Writing a Bad Column is every columnist's worst fear. We may say we're afraid of creeping fascism/creeping shariah/creeping avocado-based brunch restaurants or whatever our pet cause is, but the real worst-case scenario is opening up Twitter on a Sunday night to discover everyone on the planet is just absolutely fucking roasting you for publishing something dumb.
It could happen to any of us. It's been a long week but you've still got a deadline and there's nothing really going on but your editor is shooting emails at you with all the fury of J. Jonah Jameson demanding photos of Spider-Man so you just gotta bang something out and hope it doesn't end in a lawsuit. Or there's some huge story that demands instant reaction but it's not really in your wheelhouse and your head is kind of up your own ass a bit anyway so you write some really tedious hot take where it's obvious you didn't actually think too hard about the issue and also maybe that you've got some weird hangups about sex.
Every time some mildly fuddled writer publicly self-immolates because they flew too close to the sun, remember: there, but for the grace of God (and my editor), go I.
Fortunately, thanks to years of sleepless nights lost to pathological social anxiety, I have come up with a handy five-point checklist to keep you out of harm's way. As far as I can tell, the checklist can never fail—it can only be failed. If you keep these five fails in mind while writing, you will never go astray.
1. Is the column about attempting to illicitly dry-nurse a stranger's baby at a house party for no reason?
The first thing to ask yourself is: what is the point of what I am writing? What is the argument I'm making? Where is my thesis statement? If the point of the article is to convey that you either don't understand or don't respect extremely basic cultural mores surrounding consent and maternal intimacy, that's fine. But you should state it clearly near the top of your argument so that it can guide and support the rest of your piece, in the same way that you should gently support an infant's head as you try to shove your useless nipple in its mouth.
2. Is the column about attempting to illicitly dry-nurse a stranger's baby at a house party for no reason?
You need to make sure, especially when tying together several separate anecdotes, that there is some thematic connection between the things you write about. So, let's say you want to challenge the conventional bourgeois morality dictating who should or should not breastfeed an infant. Excellent. But, outside of "I am fascinated by breast milk," there is no real connection between "the mothers in our friend group found that our young infants did not discriminate between which one of us was feeding them and it taught me something about communal parenting" and "I found a baby in a coat room when I was 25 and said 'fuck it, let's see where this goes.'"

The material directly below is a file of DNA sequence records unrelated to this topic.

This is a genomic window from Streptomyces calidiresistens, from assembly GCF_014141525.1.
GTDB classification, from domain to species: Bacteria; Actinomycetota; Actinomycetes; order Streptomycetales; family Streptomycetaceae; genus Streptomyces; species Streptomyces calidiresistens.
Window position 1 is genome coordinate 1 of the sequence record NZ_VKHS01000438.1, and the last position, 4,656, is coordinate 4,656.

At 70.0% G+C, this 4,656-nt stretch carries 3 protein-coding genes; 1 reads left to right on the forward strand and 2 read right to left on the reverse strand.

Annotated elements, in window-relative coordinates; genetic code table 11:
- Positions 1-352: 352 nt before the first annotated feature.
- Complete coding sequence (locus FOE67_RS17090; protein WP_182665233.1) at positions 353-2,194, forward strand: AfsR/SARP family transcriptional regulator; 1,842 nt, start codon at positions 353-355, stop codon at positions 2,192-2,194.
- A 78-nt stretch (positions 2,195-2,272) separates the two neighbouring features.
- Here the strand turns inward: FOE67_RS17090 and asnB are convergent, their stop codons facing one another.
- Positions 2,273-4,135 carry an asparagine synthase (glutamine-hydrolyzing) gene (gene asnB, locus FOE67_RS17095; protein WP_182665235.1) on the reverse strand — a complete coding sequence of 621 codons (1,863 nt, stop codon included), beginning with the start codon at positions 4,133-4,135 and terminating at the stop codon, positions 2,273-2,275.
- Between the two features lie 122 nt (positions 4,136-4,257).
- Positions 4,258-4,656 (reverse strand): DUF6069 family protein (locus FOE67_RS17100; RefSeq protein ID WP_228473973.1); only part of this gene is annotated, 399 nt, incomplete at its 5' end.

Put yourself in the reader's position; it's tough to follow a disjointed argument.
3. Is the column about attempting to illicitly dry-nurse a stranger's baby at a house party for no reason?
Even if you're writing about personal experiences, the column shouldn't be all about you—at least in the sense that it seems like it was just written to toot your own horn. Like, OK, we're glad you got to hang out with MP Michael Chong at a boozy bougie Toronto dinner party at the turn of the millennium. But is this story a lurid confession about being so sick with baby fever at 25 that you pried a stranger's baby from its crib in a delirious emulation of motherhood? Or is this just a cloying effort to re-assert your own personal relevance because of your marginal and horrifying relationship to a C-list Canadian political celebrity?
In order to let your subject speak, you have to get out of the way.
4. Is the column about attempting to illicitly dry-nurse a stranger's baby at a house party for no reason?
You need to make sure your column is true. I can't stress this one enough, and not just for ethical reasons. Journalists are ethically obligated to convey the truth—even if it is a partial or polemical or partisan or subjective truth, even if it's done through the medium of creative non-fiction. Even if it's opinion, you should be able to defend it and back it up with substance. If you want to make up an interesting story, take a crack at short fiction.
But it's also important to make sure you have your facts straight because you look like a dumbass if your account of a real event is problematic. For instance: you need to make sure that Michael Chong actually did have an infant son when you describe finding his baby in a darkened room and trying to put your boob in his face. According to recent profiles of the Conservative leadership candidate, he would have been childless in the year 2000, so, readers are left with questions like: did this happen when the author says it did? Is the author entirely accurate about her age? Did she confuse Michael Chong's baby for someone else's baby?
For these and other reasons, honesty is always the best policy.
Update: Since publishing this column, Chong has confirmed the incident happened, although the timeline still appears a bit fuzzy.
5. Is the column about attempting to illicitly dry-nurse a stranger's baby at a house party for no reason?
You have to take what you're doing seriously. I know writing about all the wild things that happen in this crazy mixed-up world seems like fun and games—especially when you're making a living at it, let's be real, this gig feels like a fever dream sometimes—but writing is a serious and noble profession. The stakes can be surprisingly high and it's important to use your platform responsibly. Your work should strive to be useful, informative, and/or funny—but in its content, not as an object lesson in catastrophic personal failure.
Please check yourself before you wreck yourself and stay safe, friends. God bless.
Follow Drew Brown on Twitter.